A similar understanding between Australia and China would likely be beneficial for both countries. From the standpoint of Australian businesses, it would serve to indicate that their participation in ‘Belt and Road’ projects has the formal endorsement of the Australian Government, and it would be a signal to Chinese businesses that participation by Australian partners in such projects is welcomed by the Chinese Government. That is likely to be helpful in pursuing business and investment opportunities.
However, more specific commitments – in particular, the designation of any specific projects in Australia as part of the ‘Belt and Road’ – would need to demonstrate ‘win-win’ characteristics that would be readily evident to both sides. They should be negotiated on a case-by-case basis, with sufficient time for the claimed benefits to be properly evaluated and any costs to be assessed.
In that context, it would probably assist in enhancing mutual understanding if Australia were to make clearer the criteria by which decisions regarding foreign investment are made – both in advance, and in explaining the reasons for particular decisions. As an Australian citizen, I am not satisfied by a mere declaration that a particular foreign investment proposal is ‘contrary to the national interest’, without at least some attempt being made to explain why – and I would imagine that foreign investors would feel much the same.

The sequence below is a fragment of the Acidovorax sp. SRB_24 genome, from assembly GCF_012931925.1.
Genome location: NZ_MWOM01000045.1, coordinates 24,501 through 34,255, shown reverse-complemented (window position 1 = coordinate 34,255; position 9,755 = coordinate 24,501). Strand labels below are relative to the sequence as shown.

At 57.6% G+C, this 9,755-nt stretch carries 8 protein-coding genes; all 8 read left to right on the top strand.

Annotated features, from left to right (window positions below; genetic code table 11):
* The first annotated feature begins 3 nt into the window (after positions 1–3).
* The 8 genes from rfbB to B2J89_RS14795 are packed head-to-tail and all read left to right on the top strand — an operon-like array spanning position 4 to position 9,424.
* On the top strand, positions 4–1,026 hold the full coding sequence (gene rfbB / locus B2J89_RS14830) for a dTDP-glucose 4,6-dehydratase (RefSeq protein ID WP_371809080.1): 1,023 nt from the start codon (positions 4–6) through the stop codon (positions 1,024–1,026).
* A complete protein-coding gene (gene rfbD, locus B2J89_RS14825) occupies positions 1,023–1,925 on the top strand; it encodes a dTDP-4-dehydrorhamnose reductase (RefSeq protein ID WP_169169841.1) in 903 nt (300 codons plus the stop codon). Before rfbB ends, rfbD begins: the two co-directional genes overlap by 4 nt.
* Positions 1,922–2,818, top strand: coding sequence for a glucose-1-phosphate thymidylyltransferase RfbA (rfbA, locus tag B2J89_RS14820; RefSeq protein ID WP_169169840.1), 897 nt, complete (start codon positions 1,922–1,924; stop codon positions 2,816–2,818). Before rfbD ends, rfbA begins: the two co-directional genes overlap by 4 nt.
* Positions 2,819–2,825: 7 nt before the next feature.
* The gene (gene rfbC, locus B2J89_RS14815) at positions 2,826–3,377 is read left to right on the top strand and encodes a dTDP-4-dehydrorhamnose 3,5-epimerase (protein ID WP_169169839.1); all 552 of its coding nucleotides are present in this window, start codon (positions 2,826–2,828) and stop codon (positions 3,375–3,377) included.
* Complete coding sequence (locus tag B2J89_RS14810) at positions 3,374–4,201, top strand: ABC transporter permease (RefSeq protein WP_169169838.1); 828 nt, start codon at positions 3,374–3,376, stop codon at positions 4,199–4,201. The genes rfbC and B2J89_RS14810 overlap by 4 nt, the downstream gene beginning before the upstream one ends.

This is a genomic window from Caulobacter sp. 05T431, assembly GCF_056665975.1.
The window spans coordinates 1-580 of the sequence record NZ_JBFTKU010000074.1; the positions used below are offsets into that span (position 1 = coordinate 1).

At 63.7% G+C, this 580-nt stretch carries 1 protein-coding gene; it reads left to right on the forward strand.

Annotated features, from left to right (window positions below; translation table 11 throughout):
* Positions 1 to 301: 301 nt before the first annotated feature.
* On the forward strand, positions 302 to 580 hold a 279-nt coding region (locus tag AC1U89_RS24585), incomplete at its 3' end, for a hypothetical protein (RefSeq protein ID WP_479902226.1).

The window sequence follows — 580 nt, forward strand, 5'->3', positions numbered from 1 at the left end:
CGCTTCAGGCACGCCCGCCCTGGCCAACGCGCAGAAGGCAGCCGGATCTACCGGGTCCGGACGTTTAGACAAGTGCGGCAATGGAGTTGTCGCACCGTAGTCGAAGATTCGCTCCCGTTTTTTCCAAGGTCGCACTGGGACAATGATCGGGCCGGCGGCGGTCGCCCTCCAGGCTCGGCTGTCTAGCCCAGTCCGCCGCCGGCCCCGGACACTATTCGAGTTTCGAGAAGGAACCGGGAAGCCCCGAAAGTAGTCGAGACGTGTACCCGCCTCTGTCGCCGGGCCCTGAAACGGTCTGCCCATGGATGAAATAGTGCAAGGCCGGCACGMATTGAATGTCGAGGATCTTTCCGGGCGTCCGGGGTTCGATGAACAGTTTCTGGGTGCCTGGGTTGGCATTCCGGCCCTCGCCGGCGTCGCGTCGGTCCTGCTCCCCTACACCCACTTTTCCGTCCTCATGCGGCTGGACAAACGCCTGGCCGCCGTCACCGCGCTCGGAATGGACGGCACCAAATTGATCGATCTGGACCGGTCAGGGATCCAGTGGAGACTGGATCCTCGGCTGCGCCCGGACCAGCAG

The ‘Belt and Road’ Initiative has the potential to be a major influence on the economic, political, social and cultural evolution of not just Asia, but a large part of the world, over at least the next three decades. Australia should want to be part of it – but for that to be sustainable it needs to be on terms that recognize and advance Australia’s own interests, and which resonate with the Australian people.
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By Saul Eslake, Independent Economist, and Vice-Chancellor’s Fellow, University of Tasmania